Arizona Game and Fish has a widespread public education campaign to help prevent spread through proper cleaning after visiting a waterway like Lake Havasu. Further invasions can be avoided with diligent checking of watercraft entering uncontaminated waters.

Photo courtesy of iStock/Getty Images

Reporter , ASU News


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AZBio awards ASU researchers for exceptional work in biosciences

September 10, 2020

This month, AZBio announced that two of their annual awards will go to outstanding Arizona State University researchers — Joshua LaBaer and Rosa Krajmalnik-Brown.

AZBio is a statewide organization that is dedicated to “building the biosciences industry in Arizona by providing access to key resources, connections and information in our biosciences community.” As part of those efforts, each year AZBio recognizes scientists, educators, leaders and companies that are furthering biological solutions to improve the lives of our state’s residents.

The microbe whisperer

Krajmalnik-Brown is the recipient of the Arizona Bioscience Researcher of the Year award. She is the director of the Biodesign Center for Health Through Microbiomes and a professor in the School of Sustainable Engineering and the Built Environment. She studies how to use microbial systems to degrade environmental contaminants, produce renewable bioenergy and improve human health through the gut.

One of her most prominent research achievements came from a 2017 study, in which Krajmalnik-Brown investigated the impact of a treatment for children with autism that used fecal transplants to normalize their gut bacteria. They found that gastrointestinal symptoms decreased by 80% and autism-related symptoms improved 25%. Two years later, she and her collaborators found that most GI benefits remained and the improvements to autism behaviors were even greater.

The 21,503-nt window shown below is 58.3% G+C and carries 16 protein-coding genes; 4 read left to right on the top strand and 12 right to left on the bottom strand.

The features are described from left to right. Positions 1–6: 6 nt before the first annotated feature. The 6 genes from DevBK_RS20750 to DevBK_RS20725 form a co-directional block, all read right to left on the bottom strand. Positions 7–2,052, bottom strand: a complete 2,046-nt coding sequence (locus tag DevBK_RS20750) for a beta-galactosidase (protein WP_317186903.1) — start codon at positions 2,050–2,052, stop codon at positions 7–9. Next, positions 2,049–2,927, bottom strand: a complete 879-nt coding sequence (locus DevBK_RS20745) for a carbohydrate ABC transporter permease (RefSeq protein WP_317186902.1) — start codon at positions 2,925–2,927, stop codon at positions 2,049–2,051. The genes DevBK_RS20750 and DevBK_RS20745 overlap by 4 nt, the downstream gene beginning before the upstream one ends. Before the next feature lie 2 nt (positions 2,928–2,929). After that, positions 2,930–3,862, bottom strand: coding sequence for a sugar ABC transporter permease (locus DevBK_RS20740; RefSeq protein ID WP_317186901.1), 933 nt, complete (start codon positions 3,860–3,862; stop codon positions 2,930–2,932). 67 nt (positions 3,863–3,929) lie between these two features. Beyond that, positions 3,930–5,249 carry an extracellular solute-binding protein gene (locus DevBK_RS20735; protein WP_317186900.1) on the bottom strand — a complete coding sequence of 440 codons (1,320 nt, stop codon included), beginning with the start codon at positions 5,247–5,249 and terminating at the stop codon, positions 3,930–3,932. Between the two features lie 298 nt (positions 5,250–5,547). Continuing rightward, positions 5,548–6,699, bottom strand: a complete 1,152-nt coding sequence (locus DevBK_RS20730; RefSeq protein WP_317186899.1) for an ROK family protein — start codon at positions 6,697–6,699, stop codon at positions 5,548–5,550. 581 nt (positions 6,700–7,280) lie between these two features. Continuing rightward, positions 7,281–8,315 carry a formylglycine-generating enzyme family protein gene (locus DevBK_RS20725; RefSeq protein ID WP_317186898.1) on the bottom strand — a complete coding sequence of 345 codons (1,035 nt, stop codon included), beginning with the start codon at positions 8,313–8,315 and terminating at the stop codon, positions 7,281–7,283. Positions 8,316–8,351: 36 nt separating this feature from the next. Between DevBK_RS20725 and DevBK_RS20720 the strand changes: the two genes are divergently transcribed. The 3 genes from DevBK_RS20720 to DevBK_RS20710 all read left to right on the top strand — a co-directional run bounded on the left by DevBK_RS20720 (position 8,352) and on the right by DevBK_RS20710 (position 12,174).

“Rosa Krajmalnik-Brown defines what it means to be a pioneer at the frontier of research in environmental engineering and science,” said Joan Koerber-Walker, president and CEO of AZBio. “For her groundbreaking work and her deep commitment to finding answers to some of our most challenging scientific questions, she has been named the 2020 Arizona Bioscience Researcher of the Year.”

Video courtesy of ASU Research

Taking on the pandemic in Arizona

LaBaer is the recipient of the Jon W. McGarity Arizona Bioscience Leader of the Year award. He is the executive director of the Biodesign Institute and a professor in the School of Molecular Sciences. He specializes in personalized diagnostics, focusing on discovering biomarkers that can provide early evidence for risk of major illnesses.

Notably, he led a team that discovered a panel of 28 autoantibody biomarkers used to aid in the early diagnosis of breast cancer, as well as a team that developed a test for the amount of radiation absorbed by a person’s body after radiological exposure.

Most recently, LaBaer is leading a comprehensive response to the coronavirus pandemic, repurposing existing equipment and personnel to accelerate testing. He oversaw the creation of the ASU Biodesign Clinical Testing Laboratory, which quickly gained CLIA certification for testing nasopharyngeal swab samples and was the first in the western U.S. to offer saliva tests for COVID-19, as well as the first in the nation to offer those saliva tests to the public. He assembled a team of volunteers from across ASU and partner organizations that continues to expand testing. He concludes each daily team meeting with the rallying cry, “Let’s go save some lives!”

Video courtesy of ASU Research

“Joshua LaBaer is being honored with the Jon W. McGarity Arizona Bioscience Leader of the Year Award by AZBio for his ability to bring teams together to address some of our greatest health challenges,” Koerber-Walker said. “His call to action, ‘Let’s go save some lives,’ is more than just words. It exemplifies the mission he pursues each day and how he inspires others to embrace the mission and join him on the journey.”

The pandemic crisis makes us consider more than ever our health and our need for solutions to tough biological problems. Like never before, our future could crucially depend on successes in the biosciences. By continuing to celebrate the innovations of our state’s scientists, AZBio invites us to cultivate a hopeful attitude and displays the benefits of perseverance and creative thinking.

Mikala Kass

Communications Specialist , ASU Knowledge Enterprise